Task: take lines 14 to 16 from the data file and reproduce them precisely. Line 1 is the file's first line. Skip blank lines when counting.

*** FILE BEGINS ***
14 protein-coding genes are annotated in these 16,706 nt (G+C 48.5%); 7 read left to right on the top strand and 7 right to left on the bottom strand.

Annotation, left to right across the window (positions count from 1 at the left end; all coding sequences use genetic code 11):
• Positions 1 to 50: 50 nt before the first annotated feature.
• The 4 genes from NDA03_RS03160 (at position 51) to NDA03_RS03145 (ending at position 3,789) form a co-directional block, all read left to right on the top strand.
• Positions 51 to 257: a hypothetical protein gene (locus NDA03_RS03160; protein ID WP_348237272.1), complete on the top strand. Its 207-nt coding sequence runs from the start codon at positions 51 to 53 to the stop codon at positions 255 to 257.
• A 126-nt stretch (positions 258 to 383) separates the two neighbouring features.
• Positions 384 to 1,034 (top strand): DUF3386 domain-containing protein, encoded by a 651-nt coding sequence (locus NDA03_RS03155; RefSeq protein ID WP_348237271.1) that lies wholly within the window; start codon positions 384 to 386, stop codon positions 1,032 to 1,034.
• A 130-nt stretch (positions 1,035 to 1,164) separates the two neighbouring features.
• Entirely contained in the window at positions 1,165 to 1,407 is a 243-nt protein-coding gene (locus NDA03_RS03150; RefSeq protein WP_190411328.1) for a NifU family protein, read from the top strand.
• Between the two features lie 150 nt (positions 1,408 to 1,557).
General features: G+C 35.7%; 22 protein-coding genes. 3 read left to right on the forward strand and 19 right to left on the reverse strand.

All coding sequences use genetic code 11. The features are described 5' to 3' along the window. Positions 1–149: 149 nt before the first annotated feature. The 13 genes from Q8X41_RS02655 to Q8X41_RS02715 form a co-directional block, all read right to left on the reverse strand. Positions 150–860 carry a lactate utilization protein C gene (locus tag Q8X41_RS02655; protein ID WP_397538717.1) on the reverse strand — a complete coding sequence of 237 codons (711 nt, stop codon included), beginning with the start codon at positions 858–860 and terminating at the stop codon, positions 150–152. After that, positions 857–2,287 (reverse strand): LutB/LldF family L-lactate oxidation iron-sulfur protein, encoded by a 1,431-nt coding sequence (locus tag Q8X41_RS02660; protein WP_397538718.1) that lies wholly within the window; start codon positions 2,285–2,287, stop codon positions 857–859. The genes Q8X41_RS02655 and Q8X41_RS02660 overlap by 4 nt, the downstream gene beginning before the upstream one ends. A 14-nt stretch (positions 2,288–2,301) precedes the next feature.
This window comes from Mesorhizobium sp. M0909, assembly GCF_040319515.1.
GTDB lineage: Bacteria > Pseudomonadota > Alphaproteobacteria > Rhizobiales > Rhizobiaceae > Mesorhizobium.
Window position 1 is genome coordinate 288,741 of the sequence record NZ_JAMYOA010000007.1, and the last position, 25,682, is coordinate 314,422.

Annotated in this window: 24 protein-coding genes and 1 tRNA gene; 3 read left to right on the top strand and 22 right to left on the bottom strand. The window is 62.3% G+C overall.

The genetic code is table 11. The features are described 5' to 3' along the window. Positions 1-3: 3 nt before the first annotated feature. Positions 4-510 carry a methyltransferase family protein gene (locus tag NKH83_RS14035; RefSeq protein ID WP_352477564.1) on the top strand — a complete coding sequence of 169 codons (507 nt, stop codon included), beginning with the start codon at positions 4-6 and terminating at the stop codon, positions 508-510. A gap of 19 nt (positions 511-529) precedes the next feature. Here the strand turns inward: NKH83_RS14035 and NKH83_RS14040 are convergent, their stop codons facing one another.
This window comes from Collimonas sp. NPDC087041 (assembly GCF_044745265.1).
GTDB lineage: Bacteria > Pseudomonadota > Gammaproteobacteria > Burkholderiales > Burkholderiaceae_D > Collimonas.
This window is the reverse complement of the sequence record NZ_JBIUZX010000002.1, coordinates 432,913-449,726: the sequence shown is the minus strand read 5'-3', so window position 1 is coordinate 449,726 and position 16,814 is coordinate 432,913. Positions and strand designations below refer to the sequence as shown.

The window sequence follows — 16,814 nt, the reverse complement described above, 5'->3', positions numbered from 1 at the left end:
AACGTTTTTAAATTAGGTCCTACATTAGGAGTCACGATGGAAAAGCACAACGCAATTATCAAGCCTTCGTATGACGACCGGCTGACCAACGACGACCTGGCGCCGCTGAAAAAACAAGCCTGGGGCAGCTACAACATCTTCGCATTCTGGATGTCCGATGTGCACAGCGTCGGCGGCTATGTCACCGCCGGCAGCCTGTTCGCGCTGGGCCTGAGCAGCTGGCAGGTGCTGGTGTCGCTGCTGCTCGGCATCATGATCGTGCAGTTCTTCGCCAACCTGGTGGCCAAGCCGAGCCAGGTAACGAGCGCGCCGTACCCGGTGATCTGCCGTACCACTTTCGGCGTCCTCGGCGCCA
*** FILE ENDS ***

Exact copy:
GTDB lineage: Bacteria > Pseudomonadota > Alphaproteobacteria > Rhizobiales > Rhizobiaceae > Mesorhizobium.
Window position 1 is genome coordinate 288,741 of the sequence record NZ_JAMYOA010000007.1, and the last position, 25,682, is coordinate 314,422.

Annotated in this window: 24 protein-coding genes and 1 tRNA gene; 3 read left to right on the top strand and 22 right to left on the bottom strand. The window is 62.3% G+C overall.